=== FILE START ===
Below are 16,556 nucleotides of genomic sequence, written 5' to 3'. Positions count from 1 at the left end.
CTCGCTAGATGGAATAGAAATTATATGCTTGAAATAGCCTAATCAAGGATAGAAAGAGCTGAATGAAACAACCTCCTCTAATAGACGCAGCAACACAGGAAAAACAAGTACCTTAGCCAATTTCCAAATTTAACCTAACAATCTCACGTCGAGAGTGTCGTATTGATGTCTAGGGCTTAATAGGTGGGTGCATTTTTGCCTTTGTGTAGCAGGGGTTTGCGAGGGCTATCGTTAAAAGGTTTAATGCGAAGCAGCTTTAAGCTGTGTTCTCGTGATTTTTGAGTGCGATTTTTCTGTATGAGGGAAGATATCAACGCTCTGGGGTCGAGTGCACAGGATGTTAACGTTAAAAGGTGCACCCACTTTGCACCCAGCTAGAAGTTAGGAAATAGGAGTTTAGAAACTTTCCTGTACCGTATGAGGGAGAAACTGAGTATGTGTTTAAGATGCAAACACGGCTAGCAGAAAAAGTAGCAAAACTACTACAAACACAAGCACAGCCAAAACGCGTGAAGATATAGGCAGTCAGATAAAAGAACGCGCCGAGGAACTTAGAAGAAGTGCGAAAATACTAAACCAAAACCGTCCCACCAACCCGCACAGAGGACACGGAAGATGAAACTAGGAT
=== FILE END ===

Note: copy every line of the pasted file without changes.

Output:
Below are 16,556 nucleotides of genomic sequence, written 5' to 3'. Positions count from 1 at the left end.
CTCGCTAGATGGAATAGAAATTATATGCTTGAAATAGCCTAATCAAGGATAGAAAGAGCTGAATGAAACAACCTCCTCTAATAGACGCAGCAACACAGGAAAAACAAGTACCTTAGCCAATTTCCAAATTTAACCTAACAATCTCACGTCGAGAGTGTCGTATTGATGTCTAGGGCTTAATAGGTGGGTGCATTTTTGCCTTTGTGTAGCAGGGGTTTGCGAGGGCTATCGTTAAAAGGTTTAATGCGAAGCAGCTTTAAGCTGTGTTCTCGTGATTTTTGAGTGCGATTTTTCTGTATGAGGGAAGATATCAACGCTCTGGGGTCGAGTGCACAGGATGTTAACGTTAAAAGGTGCACCCACTTTGCACCCAGCTAGAAGTTAGGAAATAGGAGTTTAGAAACTTTCCTGTACCGTATGAGGGAGAAACTGAGTATGTGTTTAAGATGCAAACACGGCTAGCAGAAAAAGTAGCAAAACTACTACAAACACAAGCACAGCCAAAACGCGTGAAGATATAGGCAGTCAGATAAAAGAACGCGCCGAGGAACTTAGAAGAAGTGCGAAAATACTAAACCAAAACCGTCCCACCAACCCGCACAGAGGACACGGAAGATGAAACTAGGAT